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Google it, Mate.

Written by Neil Levy

There’s just been an election in Australia. In elections nowadays, politicians attempt to portray themselves as one of us, or at least as someone who is in touch with ‘us’ (whoever ‘we’ are). Hence the (apparently disastrous) pictures of Ed Miliband eating a bacon sandwich. Increasingly, journalists see testing politicians to see whether they’re really one of us as part of their jobs, even outside election campaigns. Hence Rishi Sunak being asked on TV about the cost of bread, or Dominic Raab claiming he’s not out of touch because he knows the cost of unleaded petrol.

In the early days of the Australian election, Anthony Albanese (then the opposition leader) stumbled several times, failing to recall the official interest rate and the unemployment rate and, later, details of one his own major policies.  Many commentators thought these ‘gaffes’ would harm him; it’s impossible to tell whether they did but they certainly didn’t wound him fatally: he’s now the prime minister. Despite the narrative around Miliband and the sandwich, it’s impossible to tell whether the electorate really cares about these errors and ‘gotcha’ moments. But when should we care? When is it appropriate to expect politicians to be able to answer detailed questions about policies and everyday life and when is it pointless theatre?

Also during the Australian election campaign, Adam Bandt (the leader of the Australian Greens) was asked by a journalist for the current WPI (wage price index). “Google it, mate”, he replied. Bandt expanded by saying that elections should be contests of ideas, not gotcha moments. Again, the response didn’t do him any harm: the Greens have increased their share of seats in the lower house of parliament.

Is Bandt’s response adequate? Elections should be contests of ideas and the ability to recall details of policies and random facts may be quite irrelevant to those ideas. The journalist who challenged Bandt to name the WPI argued that since the Greens were critical of the low rate of wage growth in Australia, he’d better know the rate of wage growth.  But the WPI is fairly arcane, and someone can know that wage growth has been very slow in Australia for the entire term of the previous government and that it is much lower than inflation without knowing the WPI.

Of course, it’s one thing to know these facts, and quite another to design a policy response to them; for the latter task, you do need to know arcane facts. But policy design should be done by teams of people, not individuals. A serious political party should certainly draw on the expertise of people who know the WPI. Policy design on wages should draw on the expertise of economists (and perhaps people in other disciplines too, such as sociologists). Policy is, ultimately, political, and the goals and the decisions must be made by politicians but in consultation with the experts. Bandt presumably asked his team how best to boost workers’ wages without increasing inflation unacceptably. His team presumably advised him about the costs and benefits of various proposals. Some members of that team had better know the WPI, but it is pure theatre to ask him to recall it.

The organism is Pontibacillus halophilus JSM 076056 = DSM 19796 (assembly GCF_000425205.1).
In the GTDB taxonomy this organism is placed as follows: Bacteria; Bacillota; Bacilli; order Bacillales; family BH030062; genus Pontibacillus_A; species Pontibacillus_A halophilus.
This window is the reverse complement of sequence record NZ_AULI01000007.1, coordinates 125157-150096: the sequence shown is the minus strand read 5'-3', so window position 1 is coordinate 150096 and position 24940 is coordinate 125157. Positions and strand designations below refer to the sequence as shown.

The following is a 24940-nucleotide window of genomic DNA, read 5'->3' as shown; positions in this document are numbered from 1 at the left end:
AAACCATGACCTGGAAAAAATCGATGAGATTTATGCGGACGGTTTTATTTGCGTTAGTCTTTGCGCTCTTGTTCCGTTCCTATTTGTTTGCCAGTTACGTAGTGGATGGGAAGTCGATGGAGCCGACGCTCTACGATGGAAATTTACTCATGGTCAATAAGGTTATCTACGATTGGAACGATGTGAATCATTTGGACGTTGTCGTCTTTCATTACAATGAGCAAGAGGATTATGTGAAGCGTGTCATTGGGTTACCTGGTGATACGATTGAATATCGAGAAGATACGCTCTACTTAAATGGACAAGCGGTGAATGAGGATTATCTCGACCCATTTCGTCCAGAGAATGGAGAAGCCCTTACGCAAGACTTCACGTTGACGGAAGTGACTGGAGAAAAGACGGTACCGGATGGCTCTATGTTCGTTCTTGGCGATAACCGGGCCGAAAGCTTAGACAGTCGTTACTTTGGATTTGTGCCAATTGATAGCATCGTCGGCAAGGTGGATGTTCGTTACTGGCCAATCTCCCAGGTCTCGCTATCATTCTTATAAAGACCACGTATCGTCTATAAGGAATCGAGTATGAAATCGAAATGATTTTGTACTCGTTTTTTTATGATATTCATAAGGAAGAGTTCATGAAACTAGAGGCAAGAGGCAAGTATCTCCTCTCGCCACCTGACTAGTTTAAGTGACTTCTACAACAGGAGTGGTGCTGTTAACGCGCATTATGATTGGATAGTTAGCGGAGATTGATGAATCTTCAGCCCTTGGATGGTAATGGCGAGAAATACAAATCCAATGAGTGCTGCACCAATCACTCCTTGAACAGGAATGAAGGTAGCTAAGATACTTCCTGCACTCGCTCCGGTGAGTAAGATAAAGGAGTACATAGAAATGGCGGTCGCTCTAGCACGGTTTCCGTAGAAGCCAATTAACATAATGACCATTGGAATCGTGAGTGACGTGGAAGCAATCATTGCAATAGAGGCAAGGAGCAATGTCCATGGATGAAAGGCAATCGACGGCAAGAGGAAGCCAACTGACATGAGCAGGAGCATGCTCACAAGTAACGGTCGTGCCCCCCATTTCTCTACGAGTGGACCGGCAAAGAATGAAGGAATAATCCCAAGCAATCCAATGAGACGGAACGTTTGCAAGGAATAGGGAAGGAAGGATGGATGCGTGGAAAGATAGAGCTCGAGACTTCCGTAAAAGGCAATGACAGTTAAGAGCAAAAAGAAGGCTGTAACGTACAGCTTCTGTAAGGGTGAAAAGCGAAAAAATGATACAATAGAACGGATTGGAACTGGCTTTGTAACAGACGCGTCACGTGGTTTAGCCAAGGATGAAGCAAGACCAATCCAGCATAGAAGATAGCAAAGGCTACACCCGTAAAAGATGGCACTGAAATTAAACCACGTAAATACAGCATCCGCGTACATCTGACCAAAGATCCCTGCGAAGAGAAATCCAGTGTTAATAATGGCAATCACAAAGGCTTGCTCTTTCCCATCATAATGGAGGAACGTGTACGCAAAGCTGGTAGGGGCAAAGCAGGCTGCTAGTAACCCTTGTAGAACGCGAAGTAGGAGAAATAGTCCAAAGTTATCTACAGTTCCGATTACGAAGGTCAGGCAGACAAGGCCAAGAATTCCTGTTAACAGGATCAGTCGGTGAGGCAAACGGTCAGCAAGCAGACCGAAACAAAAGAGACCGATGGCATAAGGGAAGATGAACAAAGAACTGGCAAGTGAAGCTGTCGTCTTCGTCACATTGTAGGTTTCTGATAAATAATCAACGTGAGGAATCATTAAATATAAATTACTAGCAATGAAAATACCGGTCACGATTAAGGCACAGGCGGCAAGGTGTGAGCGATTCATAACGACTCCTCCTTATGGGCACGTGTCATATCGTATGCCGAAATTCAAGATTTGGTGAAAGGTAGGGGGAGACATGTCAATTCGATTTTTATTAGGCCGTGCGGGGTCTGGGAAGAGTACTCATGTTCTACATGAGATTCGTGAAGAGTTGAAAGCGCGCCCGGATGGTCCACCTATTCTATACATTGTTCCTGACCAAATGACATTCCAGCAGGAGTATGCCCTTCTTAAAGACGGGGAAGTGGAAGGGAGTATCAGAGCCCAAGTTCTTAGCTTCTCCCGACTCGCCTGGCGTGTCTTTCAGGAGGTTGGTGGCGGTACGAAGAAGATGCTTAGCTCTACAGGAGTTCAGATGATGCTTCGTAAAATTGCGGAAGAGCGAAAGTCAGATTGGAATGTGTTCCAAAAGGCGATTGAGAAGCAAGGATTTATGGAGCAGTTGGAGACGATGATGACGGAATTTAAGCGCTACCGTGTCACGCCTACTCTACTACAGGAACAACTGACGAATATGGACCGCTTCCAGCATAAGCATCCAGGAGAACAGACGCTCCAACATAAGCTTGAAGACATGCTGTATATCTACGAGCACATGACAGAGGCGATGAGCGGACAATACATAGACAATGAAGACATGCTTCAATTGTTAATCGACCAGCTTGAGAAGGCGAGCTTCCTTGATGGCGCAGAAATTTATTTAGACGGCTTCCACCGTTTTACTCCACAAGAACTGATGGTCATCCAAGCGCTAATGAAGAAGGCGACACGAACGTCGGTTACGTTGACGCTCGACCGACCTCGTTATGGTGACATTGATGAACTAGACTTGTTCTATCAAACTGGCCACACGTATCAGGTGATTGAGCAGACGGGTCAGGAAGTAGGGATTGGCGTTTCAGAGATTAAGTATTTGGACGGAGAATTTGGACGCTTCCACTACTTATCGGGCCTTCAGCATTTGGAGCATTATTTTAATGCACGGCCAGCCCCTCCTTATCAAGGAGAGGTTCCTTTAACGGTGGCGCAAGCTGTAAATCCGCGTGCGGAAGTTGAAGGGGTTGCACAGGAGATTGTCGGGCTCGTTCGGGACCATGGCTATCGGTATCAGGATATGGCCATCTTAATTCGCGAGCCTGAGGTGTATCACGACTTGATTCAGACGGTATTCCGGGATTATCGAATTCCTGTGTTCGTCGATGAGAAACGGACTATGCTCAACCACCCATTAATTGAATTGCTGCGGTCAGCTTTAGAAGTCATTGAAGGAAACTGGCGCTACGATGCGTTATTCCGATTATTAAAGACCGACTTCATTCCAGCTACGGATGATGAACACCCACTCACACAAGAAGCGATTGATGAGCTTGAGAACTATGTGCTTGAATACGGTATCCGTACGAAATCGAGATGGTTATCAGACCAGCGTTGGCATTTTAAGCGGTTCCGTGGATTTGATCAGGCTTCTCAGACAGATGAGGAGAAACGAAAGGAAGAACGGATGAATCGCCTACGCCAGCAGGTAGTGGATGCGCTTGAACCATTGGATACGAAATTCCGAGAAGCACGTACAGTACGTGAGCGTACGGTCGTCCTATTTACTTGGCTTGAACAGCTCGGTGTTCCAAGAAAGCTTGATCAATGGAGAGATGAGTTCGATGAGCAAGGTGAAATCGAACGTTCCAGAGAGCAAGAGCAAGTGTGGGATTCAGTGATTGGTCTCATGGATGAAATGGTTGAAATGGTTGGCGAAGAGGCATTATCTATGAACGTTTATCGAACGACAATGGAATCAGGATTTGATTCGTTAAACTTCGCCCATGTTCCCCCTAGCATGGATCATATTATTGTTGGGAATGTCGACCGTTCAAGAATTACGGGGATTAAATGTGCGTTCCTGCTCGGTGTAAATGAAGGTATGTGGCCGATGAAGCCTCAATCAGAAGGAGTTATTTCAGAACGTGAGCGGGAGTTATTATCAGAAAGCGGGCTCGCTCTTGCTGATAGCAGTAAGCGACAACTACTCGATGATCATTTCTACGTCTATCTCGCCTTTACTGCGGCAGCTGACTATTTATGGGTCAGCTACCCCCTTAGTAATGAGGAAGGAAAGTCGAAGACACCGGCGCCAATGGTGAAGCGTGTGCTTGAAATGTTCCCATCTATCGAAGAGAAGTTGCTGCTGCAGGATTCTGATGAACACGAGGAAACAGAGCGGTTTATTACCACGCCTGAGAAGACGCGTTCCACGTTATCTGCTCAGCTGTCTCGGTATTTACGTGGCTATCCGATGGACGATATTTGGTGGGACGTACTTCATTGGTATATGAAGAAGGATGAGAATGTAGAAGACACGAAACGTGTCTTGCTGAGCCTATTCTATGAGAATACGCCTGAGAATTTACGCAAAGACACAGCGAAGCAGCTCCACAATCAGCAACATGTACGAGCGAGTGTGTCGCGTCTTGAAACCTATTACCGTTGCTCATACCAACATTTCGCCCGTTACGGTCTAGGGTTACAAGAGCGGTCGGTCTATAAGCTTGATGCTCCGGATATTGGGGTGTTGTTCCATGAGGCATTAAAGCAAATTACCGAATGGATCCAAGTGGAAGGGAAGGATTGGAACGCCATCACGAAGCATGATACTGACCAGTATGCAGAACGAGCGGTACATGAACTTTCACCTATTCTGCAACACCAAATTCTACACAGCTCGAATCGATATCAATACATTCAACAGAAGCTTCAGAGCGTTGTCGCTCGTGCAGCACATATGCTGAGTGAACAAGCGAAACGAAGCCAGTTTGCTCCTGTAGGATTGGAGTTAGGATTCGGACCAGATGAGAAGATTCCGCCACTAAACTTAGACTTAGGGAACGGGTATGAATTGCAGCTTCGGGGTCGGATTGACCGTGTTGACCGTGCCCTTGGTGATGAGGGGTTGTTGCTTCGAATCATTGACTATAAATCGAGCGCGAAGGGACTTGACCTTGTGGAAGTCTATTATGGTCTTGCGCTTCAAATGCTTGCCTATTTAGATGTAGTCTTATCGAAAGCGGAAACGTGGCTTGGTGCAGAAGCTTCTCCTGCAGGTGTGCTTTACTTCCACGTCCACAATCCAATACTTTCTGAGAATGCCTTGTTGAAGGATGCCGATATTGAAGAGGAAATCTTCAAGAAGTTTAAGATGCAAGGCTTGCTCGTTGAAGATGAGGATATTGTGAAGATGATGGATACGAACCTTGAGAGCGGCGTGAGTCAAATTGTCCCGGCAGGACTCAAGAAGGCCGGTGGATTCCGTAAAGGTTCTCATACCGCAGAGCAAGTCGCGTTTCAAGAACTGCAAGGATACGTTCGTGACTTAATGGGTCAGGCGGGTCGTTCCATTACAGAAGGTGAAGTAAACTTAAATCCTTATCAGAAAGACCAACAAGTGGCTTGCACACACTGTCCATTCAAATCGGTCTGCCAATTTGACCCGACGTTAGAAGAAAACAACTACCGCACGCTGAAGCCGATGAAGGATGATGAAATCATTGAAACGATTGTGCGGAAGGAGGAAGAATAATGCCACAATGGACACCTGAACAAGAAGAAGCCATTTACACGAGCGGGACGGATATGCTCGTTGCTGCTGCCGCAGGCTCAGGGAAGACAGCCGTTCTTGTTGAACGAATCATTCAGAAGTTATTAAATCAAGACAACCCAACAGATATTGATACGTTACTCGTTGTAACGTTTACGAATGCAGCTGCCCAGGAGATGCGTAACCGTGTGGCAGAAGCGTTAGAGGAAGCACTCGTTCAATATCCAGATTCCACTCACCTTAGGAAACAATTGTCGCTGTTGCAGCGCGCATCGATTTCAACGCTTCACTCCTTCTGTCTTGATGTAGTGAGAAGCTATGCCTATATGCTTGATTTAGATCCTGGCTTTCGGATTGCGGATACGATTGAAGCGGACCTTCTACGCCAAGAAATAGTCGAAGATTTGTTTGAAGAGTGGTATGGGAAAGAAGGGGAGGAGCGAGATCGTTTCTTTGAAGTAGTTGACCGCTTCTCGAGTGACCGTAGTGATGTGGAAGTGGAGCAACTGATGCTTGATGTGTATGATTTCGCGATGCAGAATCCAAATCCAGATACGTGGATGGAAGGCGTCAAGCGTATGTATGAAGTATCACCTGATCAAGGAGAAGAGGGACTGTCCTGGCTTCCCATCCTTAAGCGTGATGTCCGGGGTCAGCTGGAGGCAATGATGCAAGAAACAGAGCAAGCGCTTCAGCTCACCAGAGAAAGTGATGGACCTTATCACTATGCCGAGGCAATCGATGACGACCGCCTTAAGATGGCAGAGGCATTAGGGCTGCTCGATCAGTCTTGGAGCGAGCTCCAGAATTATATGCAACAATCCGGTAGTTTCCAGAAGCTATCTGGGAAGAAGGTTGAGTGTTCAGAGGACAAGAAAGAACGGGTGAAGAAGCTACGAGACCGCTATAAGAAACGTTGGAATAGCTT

But some facts are more important than others. The more central a policy is and the more important a fact, the more it is reasonable to expect the leader of a political party to recall it. Albanese should have known the unemployment rate and the official interest rate: these are not arcane facts but absolutely central economic indicators. Moreover, Labor had traditionally been concerned with lowering unemployment, so it’s not a good look for their leader to be unable to recall the unemployment rate. It’s not unreasonable to expect leaders to know facts like that, though slips and brain fades can happen to anyone and one-off gaffes should be forgotten.

‘Google it, mate’ is a reasonable response when facts are at all arcane. Similarly, it’s fine for one politician to be unaware of the details of a policy outside their own portfolio. But Google-recall has its limits. While outsourcing information to Google is fine – or even better – for many purposes, thinking requires the manipulation of information and that information must be actually available for manipulation. Groups of people can deliberate together without replicating the same information across minds, but some facts had better be available to those in leadership positions.